Though much about Iceland is known thanks to the recent tourism boom, there’s still a lot about the island that surprises visitors. Here are 10 facts you probably didn’t know about this stunning country:
Iceland is the size of a single Midwest U.S. state
The entire country covers only about 39,000 square miles, making it roughly the size of the state of Ohio. While this means it’s possible to drive around the country in a single day, you’ll definitely want to spend more than 24 hours in Iceland! The island is comprised entirely of Basaltic rock, as it sits atop the volcano that formed it — a much different environment than corn-field-filled Ohio.
The name of the game is … confusing
In Icelandic culture, there are no “family names.” Following Norse traditions, Icelandic last names are formed by combining either a father or mother’s first name, plus the feminine “dottir” ending (for daughter) or -son. First names are also subject to rules. If parents wish to call their child a name not previously used in Iceland, the name must first be approved by the Icelandic Naming Committee. Traditional names include Aðalfríður, Þjóðann, and Zóphanías.
Learning to lava the volcanoes
If you’re a resident of Iceland, volcano drills quickly become part of your everyday routine. Once every four years, the country experiences a volcanic eruption, the most recent of which occurred in 2010 when Eyjafjallajökull erupted and disrupted flights across Europe and, consequently, the rest of the world. Iceland boasts 130 volcanoes, 30 of which are considered active, meaning they have the potential to erupt at any time.
Iceland has limited access to popular indulgences, including fast food restaurants like McDonald’s, strip clubs, and, until recently, beer. Though both beer and mead were thought to be commonplace in early times, a 20th-century prohibition made the drinks illegal until 1989. But now, Icelanders can enjoy the alcoholic beverages just like anywhere else, and Reykjavik is even home to a few local breweries.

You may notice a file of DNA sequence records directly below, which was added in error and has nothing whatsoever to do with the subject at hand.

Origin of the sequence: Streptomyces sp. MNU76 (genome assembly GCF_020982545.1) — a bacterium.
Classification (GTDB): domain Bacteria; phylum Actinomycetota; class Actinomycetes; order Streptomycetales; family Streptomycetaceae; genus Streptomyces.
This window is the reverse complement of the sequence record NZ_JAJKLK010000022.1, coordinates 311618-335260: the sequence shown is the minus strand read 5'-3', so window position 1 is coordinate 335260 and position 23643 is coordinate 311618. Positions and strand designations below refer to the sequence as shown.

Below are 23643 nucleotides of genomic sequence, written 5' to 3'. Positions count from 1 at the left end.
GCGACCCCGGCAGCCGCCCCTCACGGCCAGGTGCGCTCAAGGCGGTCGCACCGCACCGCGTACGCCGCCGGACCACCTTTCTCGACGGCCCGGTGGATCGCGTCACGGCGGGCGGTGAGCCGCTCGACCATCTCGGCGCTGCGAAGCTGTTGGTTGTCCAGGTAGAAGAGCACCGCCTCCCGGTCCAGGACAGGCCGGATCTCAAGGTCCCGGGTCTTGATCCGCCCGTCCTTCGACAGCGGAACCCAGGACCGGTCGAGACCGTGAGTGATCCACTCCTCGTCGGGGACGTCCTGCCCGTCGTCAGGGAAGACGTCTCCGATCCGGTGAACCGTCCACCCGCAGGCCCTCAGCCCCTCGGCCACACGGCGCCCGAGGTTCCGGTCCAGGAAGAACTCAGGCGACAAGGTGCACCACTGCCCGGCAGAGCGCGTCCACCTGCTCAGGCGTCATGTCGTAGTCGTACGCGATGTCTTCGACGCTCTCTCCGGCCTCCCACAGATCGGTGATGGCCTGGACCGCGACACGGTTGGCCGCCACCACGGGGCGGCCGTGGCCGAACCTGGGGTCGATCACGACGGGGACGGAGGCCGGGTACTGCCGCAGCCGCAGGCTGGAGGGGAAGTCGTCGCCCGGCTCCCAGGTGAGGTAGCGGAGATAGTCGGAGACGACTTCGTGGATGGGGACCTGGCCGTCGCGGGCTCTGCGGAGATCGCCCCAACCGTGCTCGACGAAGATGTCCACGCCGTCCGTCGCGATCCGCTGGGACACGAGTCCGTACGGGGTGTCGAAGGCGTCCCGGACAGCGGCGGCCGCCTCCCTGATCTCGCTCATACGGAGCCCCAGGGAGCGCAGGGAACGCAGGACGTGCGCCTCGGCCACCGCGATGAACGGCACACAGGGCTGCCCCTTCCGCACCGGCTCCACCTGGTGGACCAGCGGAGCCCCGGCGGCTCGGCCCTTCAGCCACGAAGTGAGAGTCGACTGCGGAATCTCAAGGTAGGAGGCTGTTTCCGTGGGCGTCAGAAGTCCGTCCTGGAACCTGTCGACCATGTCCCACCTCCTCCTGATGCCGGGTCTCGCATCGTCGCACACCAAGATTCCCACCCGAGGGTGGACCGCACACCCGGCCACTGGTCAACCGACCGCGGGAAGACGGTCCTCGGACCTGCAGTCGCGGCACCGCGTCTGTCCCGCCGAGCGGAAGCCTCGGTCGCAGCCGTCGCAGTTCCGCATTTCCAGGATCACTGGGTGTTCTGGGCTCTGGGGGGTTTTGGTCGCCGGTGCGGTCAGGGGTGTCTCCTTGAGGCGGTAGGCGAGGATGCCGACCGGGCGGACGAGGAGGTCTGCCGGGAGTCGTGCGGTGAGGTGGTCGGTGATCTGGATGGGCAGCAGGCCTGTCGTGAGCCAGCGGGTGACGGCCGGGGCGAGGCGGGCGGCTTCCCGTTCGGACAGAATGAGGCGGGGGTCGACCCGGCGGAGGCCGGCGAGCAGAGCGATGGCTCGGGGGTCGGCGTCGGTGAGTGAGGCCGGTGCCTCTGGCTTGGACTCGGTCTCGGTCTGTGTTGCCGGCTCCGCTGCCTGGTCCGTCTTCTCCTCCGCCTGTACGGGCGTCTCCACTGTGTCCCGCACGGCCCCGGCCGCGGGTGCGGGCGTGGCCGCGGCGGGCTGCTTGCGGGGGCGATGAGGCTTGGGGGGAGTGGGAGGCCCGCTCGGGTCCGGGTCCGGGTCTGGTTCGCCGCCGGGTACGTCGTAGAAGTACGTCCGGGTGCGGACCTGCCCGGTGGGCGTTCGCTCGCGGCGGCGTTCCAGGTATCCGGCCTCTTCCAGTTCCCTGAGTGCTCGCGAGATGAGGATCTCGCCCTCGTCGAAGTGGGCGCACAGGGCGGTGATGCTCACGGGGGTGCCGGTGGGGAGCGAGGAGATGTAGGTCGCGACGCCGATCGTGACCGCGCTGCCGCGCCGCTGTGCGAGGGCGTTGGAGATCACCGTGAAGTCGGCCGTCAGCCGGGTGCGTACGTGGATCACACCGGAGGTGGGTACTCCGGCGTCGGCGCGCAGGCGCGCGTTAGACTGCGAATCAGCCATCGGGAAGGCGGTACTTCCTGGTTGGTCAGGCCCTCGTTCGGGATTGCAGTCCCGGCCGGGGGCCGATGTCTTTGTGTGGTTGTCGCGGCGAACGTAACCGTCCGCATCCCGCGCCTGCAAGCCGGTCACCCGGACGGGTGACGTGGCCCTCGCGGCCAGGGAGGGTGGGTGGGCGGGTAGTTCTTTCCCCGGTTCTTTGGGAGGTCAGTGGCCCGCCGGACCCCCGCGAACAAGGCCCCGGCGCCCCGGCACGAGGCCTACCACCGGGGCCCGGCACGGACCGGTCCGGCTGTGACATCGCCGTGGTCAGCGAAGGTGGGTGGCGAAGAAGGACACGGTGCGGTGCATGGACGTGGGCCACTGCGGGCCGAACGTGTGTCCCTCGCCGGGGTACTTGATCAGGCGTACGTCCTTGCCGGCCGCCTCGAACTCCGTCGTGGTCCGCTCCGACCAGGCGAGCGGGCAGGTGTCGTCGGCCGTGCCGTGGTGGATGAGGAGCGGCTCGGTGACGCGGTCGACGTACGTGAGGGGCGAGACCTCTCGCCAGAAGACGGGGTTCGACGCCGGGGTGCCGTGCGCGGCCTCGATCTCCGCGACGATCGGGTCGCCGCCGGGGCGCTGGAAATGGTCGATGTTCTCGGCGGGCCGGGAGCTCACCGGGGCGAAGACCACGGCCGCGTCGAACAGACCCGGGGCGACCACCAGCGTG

Don’t worry, be happy
Many visitors report how safe they feel in the north Arctic country, and there’s something to be said for this sense of security. In a largely placid society like this one, there is little strife between members of different economic groups and little organized crime and drug use. This encourages a decreased presence in police force. Icelandic police don’t even carry guns, and violent crime in Iceland is almost completely unheard of. Furthermore, this island nation doesn’t have an air force, a navy, or even an army — there’s no need!
Baby, it’s cold outside
Visitors to Iceland are often shocked by this common sight: a line of baby strollers outside cafés and restaurants — with sleeping babies inside. Iceland is so safe that parents feel completely comfortable leaving their little one outside to snooze. Many even claim that the cool temperatures help support the growing child’s immune system.
Cleanin’ up the competition
Iceland is a leading user of clean energy — 85 percent of the island nation’s energy comes from completely renewable resources. Half of the country’s energy needs are met through geothermal energy, which is due to the island’s high concentration of volcanoes. During the winter, the pavement in Iceland’s major cities are even heated to combat the snow and ice that make roads treacherous.
Icelandic rules dictate much about life on the island nation, including which animals citizens can and cannot keep as pets. In the 1990s, owning snakes, lizards, or turtles as pets was outlawed, as it was widely feared that an outbreak of a disease like salmonella (contracted from one of these animals) would wipe out the entire island. And these reptiles weren’t the first to face strict laws in Iceland! In the 1900s, dogs were outlawed in an attempt to limit cases of echinococcosis, a type of tapeworm disease that caused blindness. Dogs have since been allowed as pets again, but the ban encouraged many Icelandic families to choose cats as their household pets instead.
On the island of bibliophiles
With less than half a million inhabitants, one could hardly expect Iceland to top a global market in anything. Yet the island nation boasts one of the highest rates of books published per capita — there are nearly five titles published per every 1,000 inhabitants. At least 50 percent of the Icelandic population will read at least eight books in a year, and 93 percent will finish one annually. What’s even more fascinating is that one in 10 Icelanders will publish a book of their own over the course of their lifetime.
Last, but not least
Settled by Ingólfur Arnarson in 874 A.D., Iceland was one of the last places on Earth to be inhabited by humans. It’s no surprise, as the island’s terrain seems uninhabitable at first glance, and it’s surrounded by cold and uninviting seas. Interestingly, though it was settled so late, it was home to one of the world’s first democracies — founded way back in 930.
Header image by Štefan Štefancik